Monday, February 28, 2011

Packing up

This time in Rockport, Texas, on the Texas Gulf Coast is about to end.  We have been renting a condo that has a canal at its back door.  A boat could take the canal right out into the Gulf of Mexico.  We do have palm trees and other such tropical vegetation everywhere around us.  We have all sort of big birds flying around: great blue herons, egrets, pelicans and tons of squawking gulls.  

It is warm and muggy.  We have been wearing shorts every day.  The highs today and tomorrow are expected to be 75 degrees.

We will probably be back in Wisconsin next weekend.  The highs there are predicted to be 34 or 35 degrees.

Walking around in shorts, running outside on roads clear of snow and ice have given us a very welcome break from winter.  We are now prepared to face another month or two of bare trees, frozen, flower-less ground and the few birds hearty enough to stick out the winter.  

It doesn't take all that much heat to remind us there are other seasons besides winter.  However, particular and sensitive as we are, we are happy to leave before too much heat and humidity build up.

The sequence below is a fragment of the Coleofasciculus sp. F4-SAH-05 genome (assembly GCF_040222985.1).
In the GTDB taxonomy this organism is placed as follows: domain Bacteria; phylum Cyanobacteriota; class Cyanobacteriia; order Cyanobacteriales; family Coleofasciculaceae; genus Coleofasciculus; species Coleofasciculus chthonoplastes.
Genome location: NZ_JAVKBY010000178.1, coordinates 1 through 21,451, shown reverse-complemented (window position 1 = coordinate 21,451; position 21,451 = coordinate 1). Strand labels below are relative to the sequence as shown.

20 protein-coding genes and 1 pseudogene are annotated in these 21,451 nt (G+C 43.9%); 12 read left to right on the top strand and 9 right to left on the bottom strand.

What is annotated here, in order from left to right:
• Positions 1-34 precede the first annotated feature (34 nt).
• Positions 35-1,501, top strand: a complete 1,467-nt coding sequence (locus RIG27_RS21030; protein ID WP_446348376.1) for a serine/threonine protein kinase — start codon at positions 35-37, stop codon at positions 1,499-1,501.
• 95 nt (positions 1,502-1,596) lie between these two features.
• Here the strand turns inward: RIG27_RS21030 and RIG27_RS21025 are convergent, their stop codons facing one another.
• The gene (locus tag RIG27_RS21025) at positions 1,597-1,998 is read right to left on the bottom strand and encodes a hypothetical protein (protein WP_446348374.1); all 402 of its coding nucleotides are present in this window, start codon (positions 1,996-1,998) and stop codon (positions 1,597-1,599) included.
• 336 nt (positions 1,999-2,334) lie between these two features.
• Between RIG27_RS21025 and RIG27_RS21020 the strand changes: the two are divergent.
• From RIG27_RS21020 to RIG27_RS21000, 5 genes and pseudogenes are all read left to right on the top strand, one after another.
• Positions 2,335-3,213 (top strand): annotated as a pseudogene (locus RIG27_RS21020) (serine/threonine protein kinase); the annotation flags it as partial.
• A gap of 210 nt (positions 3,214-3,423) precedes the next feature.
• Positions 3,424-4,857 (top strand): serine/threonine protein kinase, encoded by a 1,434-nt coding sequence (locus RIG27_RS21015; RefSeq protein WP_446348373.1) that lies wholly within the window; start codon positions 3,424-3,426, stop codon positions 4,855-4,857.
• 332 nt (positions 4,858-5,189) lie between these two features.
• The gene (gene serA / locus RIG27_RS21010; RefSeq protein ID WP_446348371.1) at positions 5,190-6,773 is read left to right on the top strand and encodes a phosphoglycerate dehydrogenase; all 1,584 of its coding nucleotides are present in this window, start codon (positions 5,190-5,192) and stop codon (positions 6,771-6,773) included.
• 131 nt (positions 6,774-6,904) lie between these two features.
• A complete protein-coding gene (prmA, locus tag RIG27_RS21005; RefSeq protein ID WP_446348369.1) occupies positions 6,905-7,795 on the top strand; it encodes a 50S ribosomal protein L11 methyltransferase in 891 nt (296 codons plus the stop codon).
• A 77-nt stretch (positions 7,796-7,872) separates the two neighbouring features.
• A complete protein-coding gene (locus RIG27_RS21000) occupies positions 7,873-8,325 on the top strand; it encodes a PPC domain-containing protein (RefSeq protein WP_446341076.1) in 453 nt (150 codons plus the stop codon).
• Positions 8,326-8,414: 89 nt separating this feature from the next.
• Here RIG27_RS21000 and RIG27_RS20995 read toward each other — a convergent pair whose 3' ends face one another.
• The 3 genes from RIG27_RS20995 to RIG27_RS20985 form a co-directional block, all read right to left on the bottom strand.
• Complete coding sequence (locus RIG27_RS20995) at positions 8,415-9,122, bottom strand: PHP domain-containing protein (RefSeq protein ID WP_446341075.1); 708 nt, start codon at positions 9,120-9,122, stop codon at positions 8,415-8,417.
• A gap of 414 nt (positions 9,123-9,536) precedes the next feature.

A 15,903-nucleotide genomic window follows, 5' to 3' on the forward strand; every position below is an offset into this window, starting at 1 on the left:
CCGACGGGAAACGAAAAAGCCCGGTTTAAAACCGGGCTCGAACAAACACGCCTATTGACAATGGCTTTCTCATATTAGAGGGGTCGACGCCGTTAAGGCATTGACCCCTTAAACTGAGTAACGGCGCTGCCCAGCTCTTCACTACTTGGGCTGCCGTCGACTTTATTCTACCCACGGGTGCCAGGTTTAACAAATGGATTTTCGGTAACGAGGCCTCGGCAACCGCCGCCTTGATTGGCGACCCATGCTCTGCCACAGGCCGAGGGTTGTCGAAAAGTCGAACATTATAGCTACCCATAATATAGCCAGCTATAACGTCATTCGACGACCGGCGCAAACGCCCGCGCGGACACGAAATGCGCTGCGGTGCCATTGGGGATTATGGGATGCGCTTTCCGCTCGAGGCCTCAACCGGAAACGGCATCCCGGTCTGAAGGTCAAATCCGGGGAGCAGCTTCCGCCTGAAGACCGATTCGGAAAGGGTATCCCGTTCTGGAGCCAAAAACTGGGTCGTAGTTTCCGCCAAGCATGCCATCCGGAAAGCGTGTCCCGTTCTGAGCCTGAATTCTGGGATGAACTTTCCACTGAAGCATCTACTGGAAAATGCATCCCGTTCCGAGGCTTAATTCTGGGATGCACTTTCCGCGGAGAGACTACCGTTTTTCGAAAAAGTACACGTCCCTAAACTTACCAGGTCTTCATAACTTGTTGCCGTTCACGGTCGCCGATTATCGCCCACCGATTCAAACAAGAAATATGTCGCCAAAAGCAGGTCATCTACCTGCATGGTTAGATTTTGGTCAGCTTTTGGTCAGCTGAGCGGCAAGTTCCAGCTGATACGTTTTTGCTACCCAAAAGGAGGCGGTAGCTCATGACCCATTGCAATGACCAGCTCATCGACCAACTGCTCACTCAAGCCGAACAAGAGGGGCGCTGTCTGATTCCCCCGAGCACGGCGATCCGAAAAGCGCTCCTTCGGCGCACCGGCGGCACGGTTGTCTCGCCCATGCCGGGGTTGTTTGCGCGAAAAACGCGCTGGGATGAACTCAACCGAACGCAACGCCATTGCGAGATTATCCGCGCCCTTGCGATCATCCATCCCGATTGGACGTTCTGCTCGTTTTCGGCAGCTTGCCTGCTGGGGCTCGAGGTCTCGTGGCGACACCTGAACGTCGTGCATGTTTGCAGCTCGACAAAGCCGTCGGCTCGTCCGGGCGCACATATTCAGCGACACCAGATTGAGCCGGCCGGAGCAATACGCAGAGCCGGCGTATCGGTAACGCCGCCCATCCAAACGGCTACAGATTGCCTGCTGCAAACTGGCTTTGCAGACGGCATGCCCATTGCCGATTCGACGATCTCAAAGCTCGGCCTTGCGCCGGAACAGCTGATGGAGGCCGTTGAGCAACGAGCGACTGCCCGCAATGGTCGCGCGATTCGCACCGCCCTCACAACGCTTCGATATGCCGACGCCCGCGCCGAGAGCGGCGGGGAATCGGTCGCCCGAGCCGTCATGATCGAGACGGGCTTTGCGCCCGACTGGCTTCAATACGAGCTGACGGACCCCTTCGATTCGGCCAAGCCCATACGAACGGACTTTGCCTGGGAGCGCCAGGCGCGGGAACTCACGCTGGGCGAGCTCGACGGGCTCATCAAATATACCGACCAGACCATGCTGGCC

There is some question of the morality of spending money and effort to avoid winter, I guess.  But the National Geographic map of animal migrations opened my eyes to the large number of species of marine animals, fish, birds, and mammals that migrate.  So, now I feel that I am just being part of nature as we dodge part of the cold.

Saturday, February 26, 2011

Trivial tweets and silly cellphone calls

We have noticed the large number of broadcast comments that seem rather empty.  A cartoon in the New Yorker captured the complaint well.  We see a man stepping onto the stairs of a passenger car on a train.  He has a cell phone to his ear and he is saying into the phone,"I am getting on the train."  Then, we see him finding a seat while he says on the phone," I am taking a seat." Each little change is commented on, even though none of them is really worth commenting about.  

I have never visited the Twitter website but I often hear that many of the tweets are similarly lightweight.  

I think the novelty of having a chance to be in steady contact with others will wear thin eventually.  Until the new medium is completely explored and people adjust to having new powers, there probably will be lots of creation and transmission that doesn't make a huge difference and isn't worthy of storage in the Library of Congress.  

Still, give us a break.  We do find occasional items worth noting and sending off to others. They often say that the way to improve one's writing is to write.  I think that speaking and writing are arts that are given rather limited chances to develop in many people's lives.  Of the three R's, writing can be the most artistic, the most revealing.  But it takes a while to find what to say and how to say it.  So, today's fluffy comments about the city traffic may be honing the sharp eye and skills of tomorrow's stirring journalist or enriching novelist.  Meanwhile, hang in there and do your part to tune into the people and channels you like and suppress the ones you don't.